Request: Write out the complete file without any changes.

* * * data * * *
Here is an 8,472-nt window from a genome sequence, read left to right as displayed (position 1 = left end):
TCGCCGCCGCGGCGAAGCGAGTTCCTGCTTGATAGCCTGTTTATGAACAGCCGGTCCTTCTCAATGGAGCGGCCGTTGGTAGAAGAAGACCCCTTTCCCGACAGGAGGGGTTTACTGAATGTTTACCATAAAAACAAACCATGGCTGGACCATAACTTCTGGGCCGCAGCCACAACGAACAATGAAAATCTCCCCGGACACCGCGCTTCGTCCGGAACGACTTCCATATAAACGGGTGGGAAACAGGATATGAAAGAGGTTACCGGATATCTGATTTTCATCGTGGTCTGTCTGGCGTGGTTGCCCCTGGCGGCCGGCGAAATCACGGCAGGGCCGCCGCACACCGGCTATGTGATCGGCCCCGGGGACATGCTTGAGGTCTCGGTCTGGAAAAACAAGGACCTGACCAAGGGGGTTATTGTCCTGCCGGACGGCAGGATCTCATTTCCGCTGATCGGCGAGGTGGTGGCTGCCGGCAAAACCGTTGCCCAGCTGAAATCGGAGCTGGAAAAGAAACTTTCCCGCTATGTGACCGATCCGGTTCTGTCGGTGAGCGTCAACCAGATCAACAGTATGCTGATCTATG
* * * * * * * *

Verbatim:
Here is an 8,472-nt window from a genome sequence, read left to right as displayed (position 1 = left end):
TCGCCGCCGCGGCGAAGCGAGTTCCTGCTTGATAGCCTGTTTATGAACAGCCGGTCCTTCTCAATGGAGCGGCCGTTGGTAGAAGAAGACCCCTTTCCCGACAGGAGGGGTTTACTGAATGTTTACCATAAAAACAAACCATGGCTGGACCATAACTTCTGGGCCGCAGCCACAACGAACAATGAAAATCTCCCCGGACACCGCGCTTCGTCCGGAACGACTTCCATATAAACGGGTGGGAAACAGGATATGAAAGAGGTTACCGGATATCTGATTTTCATCGTGGTCTGTCTGGCGTGGTTGCCCCTGGCGGCCGGCGAAATCACGGCAGGGCCGCCGCACACCGGCTATGTGATCGGCCCCGGGGACATGCTTGAGGTCTCGGTCTGGAAAAACAAGGACCTGACCAAGGGGGTTATTGTCCTGCCGGACGGCAGGATCTCATTTCCGCTGATCGGCGAGGTGGTGGCTGCCGGCAAAACCGTTGCCCAGCTGAAATCGGAGCTGGAAAAGAAACTTTCCCGCTATGTGACCGATCCGGTTCTGTCGGTGAGCGTCAACCAGATCAACAGTATGCTGATCTATG